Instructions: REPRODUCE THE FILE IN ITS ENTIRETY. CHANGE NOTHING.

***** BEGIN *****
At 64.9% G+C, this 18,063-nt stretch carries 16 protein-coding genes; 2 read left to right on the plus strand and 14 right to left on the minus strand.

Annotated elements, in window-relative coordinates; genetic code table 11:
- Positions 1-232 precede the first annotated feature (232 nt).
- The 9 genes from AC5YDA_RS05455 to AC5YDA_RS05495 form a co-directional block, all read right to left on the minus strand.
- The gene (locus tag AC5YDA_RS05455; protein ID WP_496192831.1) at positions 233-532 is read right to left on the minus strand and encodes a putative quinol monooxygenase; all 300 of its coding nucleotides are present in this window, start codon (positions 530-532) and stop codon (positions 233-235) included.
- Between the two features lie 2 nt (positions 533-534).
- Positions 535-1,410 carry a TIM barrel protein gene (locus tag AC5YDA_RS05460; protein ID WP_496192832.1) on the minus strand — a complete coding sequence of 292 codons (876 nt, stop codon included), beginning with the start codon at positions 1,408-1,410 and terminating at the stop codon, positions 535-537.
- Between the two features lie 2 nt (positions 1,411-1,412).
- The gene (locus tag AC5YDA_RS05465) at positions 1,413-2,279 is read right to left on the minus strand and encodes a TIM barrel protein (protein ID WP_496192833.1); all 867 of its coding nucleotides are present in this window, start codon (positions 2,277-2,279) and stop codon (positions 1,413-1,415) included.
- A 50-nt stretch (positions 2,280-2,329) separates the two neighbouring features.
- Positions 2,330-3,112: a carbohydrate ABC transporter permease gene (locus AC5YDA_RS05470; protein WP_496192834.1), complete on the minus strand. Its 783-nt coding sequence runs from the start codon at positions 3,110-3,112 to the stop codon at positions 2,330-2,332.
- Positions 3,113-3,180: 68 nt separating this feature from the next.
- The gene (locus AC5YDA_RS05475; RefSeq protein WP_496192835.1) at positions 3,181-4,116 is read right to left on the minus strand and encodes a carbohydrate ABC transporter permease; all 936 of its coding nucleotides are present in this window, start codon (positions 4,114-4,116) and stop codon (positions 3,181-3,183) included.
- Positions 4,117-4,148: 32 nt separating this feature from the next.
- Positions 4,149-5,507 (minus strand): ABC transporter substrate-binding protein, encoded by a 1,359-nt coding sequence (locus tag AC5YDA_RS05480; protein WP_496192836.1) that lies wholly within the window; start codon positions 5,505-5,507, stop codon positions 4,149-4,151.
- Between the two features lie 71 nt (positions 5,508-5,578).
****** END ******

At 64.9% G+C, this 18,063-nt stretch carries 16 protein-coding genes; 2 read left to right on the plus strand and 14 right to left on the minus strand.

Annotated elements, in window-relative coordinates; genetic code table 11:
- Positions 1-232 precede the first annotated feature (232 nt).
- The 9 genes from AC5YDA_RS05455 to AC5YDA_RS05495 form a co-directional block, all read right to left on the minus strand.
- The gene (locus tag AC5YDA_RS05455; protein ID WP_496192831.1) at positions 233-532 is read right to left on the minus strand and encodes a putative quinol monooxygenase; all 300 of its coding nucleotides are present in this window, start codon (positions 530-532) and stop codon (positions 233-235) included.
- Between the two features lie 2 nt (positions 533-534).
- Positions 535-1,410 carry a TIM barrel protein gene (locus tag AC5YDA_RS05460; protein ID WP_496192832.1) on the minus strand — a complete coding sequence of 292 codons (876 nt, stop codon included), beginning with the start codon at positions 1,408-1,410 and terminating at the stop codon, positions 535-537.
- Between the two features lie 2 nt (positions 1,411-1,412).
- The gene (locus tag AC5YDA_RS05465) at positions 1,413-2,279 is read right to left on the minus strand and encodes a TIM barrel protein (protein ID WP_496192833.1); all 867 of its coding nucleotides are present in this window, start codon (positions 2,277-2,279) and stop codon (positions 1,413-1,415) included.
- A 50-nt stretch (positions 2,280-2,329) separates the two neighbouring features.
- Positions 2,330-3,112: a carbohydrate ABC transporter permease gene (locus AC5YDA_RS05470; protein WP_496192834.1), complete on the minus strand. Its 783-nt coding sequence runs from the start codon at positions 3,110-3,112 to the stop codon at positions 2,330-2,332.
- Positions 3,113-3,180: 68 nt separating this feature from the next.
- The gene (locus AC5YDA_RS05475; RefSeq protein WP_496192835.1) at positions 3,181-4,116 is read right to left on the minus strand and encodes a carbohydrate ABC transporter permease; all 936 of its coding nucleotides are present in this window, start codon (positions 4,114-4,116) and stop codon (positions 3,181-3,183) included.
- Positions 4,117-4,148: 32 nt separating this feature from the next.
- Positions 4,149-5,507 (minus strand): ABC transporter substrate-binding protein, encoded by a 1,359-nt coding sequence (locus tag AC5YDA_RS05480; protein WP_496192836.1) that lies wholly within the window; start codon positions 5,505-5,507, stop codon positions 4,149-4,151.
- Between the two features lie 71 nt (positions 5,508-5,578).